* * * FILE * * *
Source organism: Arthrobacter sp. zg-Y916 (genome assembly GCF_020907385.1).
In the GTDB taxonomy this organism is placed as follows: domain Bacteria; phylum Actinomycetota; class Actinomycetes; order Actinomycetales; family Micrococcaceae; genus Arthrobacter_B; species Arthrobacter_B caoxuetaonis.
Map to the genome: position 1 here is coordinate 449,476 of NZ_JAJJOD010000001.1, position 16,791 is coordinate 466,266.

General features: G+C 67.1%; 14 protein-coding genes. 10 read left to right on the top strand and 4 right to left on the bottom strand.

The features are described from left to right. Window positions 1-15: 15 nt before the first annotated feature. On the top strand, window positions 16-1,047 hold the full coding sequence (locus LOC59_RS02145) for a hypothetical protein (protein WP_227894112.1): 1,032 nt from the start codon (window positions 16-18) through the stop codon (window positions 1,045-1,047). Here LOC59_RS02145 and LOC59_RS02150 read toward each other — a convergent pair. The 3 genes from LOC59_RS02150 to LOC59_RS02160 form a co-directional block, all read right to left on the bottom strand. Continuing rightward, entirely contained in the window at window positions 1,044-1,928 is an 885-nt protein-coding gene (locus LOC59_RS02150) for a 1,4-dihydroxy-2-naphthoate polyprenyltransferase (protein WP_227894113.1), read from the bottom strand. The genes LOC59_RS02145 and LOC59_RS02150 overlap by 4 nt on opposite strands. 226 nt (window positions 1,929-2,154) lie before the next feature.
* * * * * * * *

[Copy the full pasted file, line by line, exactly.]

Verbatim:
Source organism: Arthrobacter sp. zg-Y916 (genome assembly GCF_020907385.1).
In the GTDB taxonomy this organism is placed as follows: domain Bacteria; phylum Actinomycetota; class Actinomycetes; order Actinomycetales; family Micrococcaceae; genus Arthrobacter_B; species Arthrobacter_B caoxuetaonis.
Map to the genome: position 1 here is coordinate 449,476 of NZ_JAJJOD010000001.1, position 16,791 is coordinate 466,266.

General features: G+C 67.1%; 14 protein-coding genes. 10 read left to right on the top strand and 4 right to left on the bottom strand.

The features are described from left to right. Window positions 1-15: 15 nt before the first annotated feature. On the top strand, window positions 16-1,047 hold the full coding sequence (locus LOC59_RS02145) for a hypothetical protein (protein WP_227894112.1): 1,032 nt from the start codon (window positions 16-18) through the stop codon (window positions 1,045-1,047). Here LOC59_RS02145 and LOC59_RS02150 read toward each other — a convergent pair. The 3 genes from LOC59_RS02150 to LOC59_RS02160 form a co-directional block, all read right to left on the bottom strand. Continuing rightward, entirely contained in the window at window positions 1,044-1,928 is an 885-nt protein-coding gene (locus LOC59_RS02150) for a 1,4-dihydroxy-2-naphthoate polyprenyltransferase (protein WP_227894113.1), read from the bottom strand. The genes LOC59_RS02145 and LOC59_RS02150 overlap by 4 nt on opposite strands. 226 nt (window positions 1,929-2,154) lie before the next feature.